Overcoming and Adapting, How I survived Nazi Germany and Hardship in America

This memoir is the story of a young girl who survived Nazi Germany and emigrated to the U.S. with her mother in 1950. Rather than finding her dream of becoming a star in Hollywood, she found hardship and was forced to work in a plant nursery at age 15. Married at 16, Ingrid’s husband took her to live in a trailer in the woods of North Florida. There was no electricity or running water.

Ingrid was determined to escape this hard life. As soon as she could, she went to vocational school and earned a secretarial diploma. After she found a job, she was planning to end her unhappy marriage, but instead had to face the death of her mother and unplanned pregnancy. When she finally left the marriage with her two-year-old child and no money, it was the hardest thing she ever did.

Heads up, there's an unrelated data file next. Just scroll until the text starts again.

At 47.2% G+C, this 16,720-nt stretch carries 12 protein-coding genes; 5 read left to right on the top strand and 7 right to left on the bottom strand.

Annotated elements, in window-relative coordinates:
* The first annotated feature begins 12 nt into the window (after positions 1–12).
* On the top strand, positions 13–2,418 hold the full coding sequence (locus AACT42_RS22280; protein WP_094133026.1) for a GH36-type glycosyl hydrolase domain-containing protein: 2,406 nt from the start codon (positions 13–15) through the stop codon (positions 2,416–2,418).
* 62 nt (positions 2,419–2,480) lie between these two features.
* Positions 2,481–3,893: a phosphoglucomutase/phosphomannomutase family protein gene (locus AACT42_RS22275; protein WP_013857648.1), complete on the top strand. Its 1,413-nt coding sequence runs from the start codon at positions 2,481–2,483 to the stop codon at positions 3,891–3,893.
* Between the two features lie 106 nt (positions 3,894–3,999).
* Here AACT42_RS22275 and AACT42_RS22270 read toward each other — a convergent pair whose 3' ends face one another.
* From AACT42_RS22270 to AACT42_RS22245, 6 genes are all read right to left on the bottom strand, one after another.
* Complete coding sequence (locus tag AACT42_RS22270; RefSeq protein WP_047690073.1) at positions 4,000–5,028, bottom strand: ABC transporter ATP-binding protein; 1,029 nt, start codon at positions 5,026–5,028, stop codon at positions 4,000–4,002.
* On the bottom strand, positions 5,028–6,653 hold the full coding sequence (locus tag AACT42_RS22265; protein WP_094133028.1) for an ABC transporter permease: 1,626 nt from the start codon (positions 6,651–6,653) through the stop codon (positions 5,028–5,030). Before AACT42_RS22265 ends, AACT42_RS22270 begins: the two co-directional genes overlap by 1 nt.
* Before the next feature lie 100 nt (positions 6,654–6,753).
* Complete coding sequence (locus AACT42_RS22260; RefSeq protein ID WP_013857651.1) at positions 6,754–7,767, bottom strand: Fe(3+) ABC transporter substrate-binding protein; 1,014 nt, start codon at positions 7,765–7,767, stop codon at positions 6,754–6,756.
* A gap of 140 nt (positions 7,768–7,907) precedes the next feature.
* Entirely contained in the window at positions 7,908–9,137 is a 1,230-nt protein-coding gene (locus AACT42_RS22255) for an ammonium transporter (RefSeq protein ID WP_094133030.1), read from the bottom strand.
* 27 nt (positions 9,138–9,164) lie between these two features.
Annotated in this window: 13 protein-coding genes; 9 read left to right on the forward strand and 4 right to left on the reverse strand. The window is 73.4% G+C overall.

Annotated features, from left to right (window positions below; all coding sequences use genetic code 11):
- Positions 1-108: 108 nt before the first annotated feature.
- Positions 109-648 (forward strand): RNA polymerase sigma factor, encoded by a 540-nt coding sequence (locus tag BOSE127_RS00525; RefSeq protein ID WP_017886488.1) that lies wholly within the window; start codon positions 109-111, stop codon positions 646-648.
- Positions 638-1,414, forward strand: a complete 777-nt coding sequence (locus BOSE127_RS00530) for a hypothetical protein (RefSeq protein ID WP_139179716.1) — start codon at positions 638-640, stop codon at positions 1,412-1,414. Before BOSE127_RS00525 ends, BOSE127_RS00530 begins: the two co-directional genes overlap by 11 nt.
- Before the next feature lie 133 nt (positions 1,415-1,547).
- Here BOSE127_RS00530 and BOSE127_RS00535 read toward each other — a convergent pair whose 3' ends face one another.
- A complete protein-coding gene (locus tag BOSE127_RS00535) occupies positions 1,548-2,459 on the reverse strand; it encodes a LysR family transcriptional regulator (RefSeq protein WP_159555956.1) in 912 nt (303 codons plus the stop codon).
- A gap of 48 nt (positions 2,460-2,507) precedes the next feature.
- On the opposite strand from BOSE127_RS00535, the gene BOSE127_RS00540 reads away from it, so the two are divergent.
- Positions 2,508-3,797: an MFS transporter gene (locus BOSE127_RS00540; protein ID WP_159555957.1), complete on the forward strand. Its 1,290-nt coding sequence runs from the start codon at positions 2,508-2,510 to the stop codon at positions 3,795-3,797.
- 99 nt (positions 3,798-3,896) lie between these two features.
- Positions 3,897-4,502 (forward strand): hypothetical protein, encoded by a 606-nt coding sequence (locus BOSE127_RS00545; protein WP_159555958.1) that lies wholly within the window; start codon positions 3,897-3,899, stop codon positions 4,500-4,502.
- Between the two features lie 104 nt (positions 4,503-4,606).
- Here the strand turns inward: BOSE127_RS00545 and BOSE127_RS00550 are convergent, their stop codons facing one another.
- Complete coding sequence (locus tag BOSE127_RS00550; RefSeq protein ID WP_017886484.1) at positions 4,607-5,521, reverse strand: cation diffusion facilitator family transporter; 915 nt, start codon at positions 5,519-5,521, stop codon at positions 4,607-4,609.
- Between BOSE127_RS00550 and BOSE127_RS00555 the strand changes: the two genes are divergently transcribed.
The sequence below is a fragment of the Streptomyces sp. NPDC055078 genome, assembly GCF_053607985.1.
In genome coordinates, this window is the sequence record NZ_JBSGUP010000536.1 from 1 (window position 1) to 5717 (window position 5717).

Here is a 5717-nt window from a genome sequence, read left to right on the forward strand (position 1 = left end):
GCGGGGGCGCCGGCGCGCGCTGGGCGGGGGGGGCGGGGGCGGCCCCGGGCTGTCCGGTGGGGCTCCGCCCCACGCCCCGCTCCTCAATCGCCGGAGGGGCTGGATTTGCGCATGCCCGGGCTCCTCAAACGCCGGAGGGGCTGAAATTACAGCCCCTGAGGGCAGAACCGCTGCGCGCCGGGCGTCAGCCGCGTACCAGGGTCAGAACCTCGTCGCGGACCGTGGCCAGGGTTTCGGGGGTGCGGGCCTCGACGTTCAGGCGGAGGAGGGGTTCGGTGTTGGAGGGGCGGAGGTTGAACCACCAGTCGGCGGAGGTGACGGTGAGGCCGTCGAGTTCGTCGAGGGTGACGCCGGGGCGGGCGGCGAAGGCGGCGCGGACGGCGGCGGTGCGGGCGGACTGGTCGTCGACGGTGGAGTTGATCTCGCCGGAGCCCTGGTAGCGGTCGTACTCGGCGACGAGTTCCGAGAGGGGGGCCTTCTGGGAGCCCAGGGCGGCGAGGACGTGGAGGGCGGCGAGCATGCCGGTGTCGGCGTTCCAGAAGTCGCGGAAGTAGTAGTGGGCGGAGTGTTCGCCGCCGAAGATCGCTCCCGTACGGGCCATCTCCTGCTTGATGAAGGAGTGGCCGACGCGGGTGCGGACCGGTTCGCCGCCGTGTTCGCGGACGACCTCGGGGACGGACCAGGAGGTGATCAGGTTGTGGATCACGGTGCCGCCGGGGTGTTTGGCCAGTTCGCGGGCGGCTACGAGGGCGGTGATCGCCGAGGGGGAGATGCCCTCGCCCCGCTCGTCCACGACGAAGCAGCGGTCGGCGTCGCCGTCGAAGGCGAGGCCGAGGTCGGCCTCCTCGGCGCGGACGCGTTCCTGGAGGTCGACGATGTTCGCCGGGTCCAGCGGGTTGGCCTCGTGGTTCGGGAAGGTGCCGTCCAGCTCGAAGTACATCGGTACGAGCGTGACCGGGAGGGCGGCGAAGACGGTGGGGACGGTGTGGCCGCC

Her second husband introduced her to sailing and fishing, hiking and camping, and four years Ingrid lived with him on a sailboat. The marriage, although filled with love and often happiness, was turbulent and also resulted in a divorce. The dissolution of this marriage left Ingrid in emotional turmoil and financial stress. Again, she had to overcome hardship, but she persevered.

On the cover: The Rathaus (town hall) with its famous Glockenspiel in Munich Germany

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